Tuesday, June 20, 2023

It’s National Pollinator Week: Importance of butterflies, bees, and more

Bee on a flower

National Pollinator Week is June 19-23. Pollinator Week is all about spreading awareness for the importance of butterflies, bats, birds, bees, and beetles.

Check out some of the resources below to learn more about protecting pollinators this month and year-round:
Provide a place for pollinators: Watch a video for tips on how to “Green Your Backyard” and support New York’s native pollinators at home: https://youtu.be/HAkeO_8eK4c

Point out pollinator incidents: Beekeepers or passers-by who witness incidents of mass pollinator death or unusual behavior are encouraged to report them: https://on.ny.gov/3qI33CV
“Bee” mindful of pesticide practices: Anyone considering using a pesticide should carefully weigh their options before applying one, whether to avoid using it at all or to choose a less toxic option.
Read and follow the instructions on any pesticide carefully to consider the effect it can have on pollinators.
Read all about native pollinators and pollinator week on DEC’s website: https://on.ny.gov/3CAxSfM
Photo at top by Beth Meer, courtesy of the NYS DEC.

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Information attributed to NYSDEC is taken from press releases and news announcements from New York State's Department of Environmental Conservation.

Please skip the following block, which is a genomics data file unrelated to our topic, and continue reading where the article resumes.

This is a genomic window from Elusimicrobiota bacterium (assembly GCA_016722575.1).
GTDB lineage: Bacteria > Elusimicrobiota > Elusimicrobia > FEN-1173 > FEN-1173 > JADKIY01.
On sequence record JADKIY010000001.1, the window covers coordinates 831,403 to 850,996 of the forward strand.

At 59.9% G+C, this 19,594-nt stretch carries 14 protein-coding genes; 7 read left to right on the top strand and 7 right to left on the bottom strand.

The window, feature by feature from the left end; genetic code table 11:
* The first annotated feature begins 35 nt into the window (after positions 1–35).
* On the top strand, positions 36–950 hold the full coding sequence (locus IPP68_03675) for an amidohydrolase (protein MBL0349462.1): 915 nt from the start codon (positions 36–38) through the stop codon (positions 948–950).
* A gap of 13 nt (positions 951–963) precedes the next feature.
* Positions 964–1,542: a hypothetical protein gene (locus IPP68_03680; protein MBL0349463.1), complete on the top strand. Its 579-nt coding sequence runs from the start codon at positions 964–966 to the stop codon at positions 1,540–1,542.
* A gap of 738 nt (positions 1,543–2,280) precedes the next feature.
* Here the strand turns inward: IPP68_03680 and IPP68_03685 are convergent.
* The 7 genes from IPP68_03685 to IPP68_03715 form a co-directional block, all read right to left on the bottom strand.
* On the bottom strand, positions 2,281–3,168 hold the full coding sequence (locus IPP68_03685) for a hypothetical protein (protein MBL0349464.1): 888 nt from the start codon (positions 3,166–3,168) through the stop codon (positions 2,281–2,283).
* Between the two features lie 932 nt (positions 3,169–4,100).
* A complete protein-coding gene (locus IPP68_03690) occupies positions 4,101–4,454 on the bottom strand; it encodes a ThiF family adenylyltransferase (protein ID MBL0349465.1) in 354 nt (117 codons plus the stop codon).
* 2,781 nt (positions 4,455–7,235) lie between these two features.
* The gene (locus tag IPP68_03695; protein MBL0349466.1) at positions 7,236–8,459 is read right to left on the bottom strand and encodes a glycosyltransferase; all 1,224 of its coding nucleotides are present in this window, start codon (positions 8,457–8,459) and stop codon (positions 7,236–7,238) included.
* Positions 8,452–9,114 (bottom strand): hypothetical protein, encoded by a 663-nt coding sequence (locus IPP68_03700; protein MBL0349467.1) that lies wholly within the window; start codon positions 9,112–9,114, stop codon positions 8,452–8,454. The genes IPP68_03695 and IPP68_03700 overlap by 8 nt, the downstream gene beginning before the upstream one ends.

2 Responses

  1. Charlie Stehlin says:

    There’s nothing I like more to see than a bee in flight,
    to watch it hover as it nears its mark…..
    a blooming flower where it takes-in its sweet delight,
    to watch it fly away with added spark.

  2. Jim M says:

    My mother was so concerned about pollinating her zucchinis that she used to give my brother and I the “flower sticks” to reach inside the flower and pollinate them. Little did we know they were sticks made from Fisher dung and fiberglass. They would cut into our hands and give us the worst infections this side of the mississippi. When they swole up to three times the size of normal hands she merely commented that we were “growing in the right direction”. This is the reason why I love using my prosthetic hands to pollinate the garden flowers in my wonderful Keene garden. – Jim M, Keene Valley, NY

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